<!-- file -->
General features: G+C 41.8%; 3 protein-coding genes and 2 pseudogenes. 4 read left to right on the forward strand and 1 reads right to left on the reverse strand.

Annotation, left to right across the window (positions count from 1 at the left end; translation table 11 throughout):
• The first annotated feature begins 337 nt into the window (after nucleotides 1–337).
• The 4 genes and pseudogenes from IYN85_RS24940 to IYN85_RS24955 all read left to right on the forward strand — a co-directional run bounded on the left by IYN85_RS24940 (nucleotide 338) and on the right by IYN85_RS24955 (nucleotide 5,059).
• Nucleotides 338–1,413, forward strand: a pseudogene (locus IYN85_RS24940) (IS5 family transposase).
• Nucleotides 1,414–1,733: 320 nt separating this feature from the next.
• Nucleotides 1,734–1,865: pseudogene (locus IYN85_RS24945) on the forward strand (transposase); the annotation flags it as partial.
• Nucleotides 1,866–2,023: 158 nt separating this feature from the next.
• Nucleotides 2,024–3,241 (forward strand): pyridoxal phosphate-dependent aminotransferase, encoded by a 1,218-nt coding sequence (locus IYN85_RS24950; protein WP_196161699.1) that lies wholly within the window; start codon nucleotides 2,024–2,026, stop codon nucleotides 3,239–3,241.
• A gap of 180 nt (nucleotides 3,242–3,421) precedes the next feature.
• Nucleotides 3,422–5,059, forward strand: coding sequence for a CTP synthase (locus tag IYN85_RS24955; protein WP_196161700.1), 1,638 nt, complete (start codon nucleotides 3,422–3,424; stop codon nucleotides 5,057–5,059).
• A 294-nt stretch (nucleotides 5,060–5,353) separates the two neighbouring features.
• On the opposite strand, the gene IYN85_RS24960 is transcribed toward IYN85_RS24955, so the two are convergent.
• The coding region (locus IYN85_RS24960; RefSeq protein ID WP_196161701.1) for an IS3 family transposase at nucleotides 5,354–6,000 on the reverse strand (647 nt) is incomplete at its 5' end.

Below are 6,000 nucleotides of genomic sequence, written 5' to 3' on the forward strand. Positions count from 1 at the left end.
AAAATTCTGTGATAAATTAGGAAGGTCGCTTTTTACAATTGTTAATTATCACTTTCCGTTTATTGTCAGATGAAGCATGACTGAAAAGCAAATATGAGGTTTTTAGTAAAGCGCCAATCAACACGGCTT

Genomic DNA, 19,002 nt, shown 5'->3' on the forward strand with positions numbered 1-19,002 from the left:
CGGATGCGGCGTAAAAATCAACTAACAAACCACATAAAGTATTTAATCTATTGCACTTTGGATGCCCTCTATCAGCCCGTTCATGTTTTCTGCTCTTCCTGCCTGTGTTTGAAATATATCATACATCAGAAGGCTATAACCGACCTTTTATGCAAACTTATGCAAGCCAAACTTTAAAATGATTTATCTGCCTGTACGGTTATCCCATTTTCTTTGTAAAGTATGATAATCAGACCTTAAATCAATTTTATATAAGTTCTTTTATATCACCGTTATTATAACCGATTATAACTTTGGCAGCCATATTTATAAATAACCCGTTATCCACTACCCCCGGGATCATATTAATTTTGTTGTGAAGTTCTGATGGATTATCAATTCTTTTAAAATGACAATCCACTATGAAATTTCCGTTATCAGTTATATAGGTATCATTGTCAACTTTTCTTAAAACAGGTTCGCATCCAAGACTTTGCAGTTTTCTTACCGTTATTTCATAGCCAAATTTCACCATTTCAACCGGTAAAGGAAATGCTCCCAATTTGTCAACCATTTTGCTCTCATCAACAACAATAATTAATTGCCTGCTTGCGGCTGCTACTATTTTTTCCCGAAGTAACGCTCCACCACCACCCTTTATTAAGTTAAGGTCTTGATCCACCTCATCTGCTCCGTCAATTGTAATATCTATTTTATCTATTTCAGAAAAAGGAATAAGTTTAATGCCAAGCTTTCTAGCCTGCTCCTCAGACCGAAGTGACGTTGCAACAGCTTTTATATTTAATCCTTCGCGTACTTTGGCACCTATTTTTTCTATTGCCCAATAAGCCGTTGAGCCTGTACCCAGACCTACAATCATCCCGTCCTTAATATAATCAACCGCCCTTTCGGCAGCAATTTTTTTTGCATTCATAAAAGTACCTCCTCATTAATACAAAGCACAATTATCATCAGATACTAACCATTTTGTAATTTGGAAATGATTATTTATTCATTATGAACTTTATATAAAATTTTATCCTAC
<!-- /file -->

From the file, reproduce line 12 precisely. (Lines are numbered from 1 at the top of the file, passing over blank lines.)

• A 294-nt stretch (nucleotides 5,060–5,353) separates the two neighbouring features.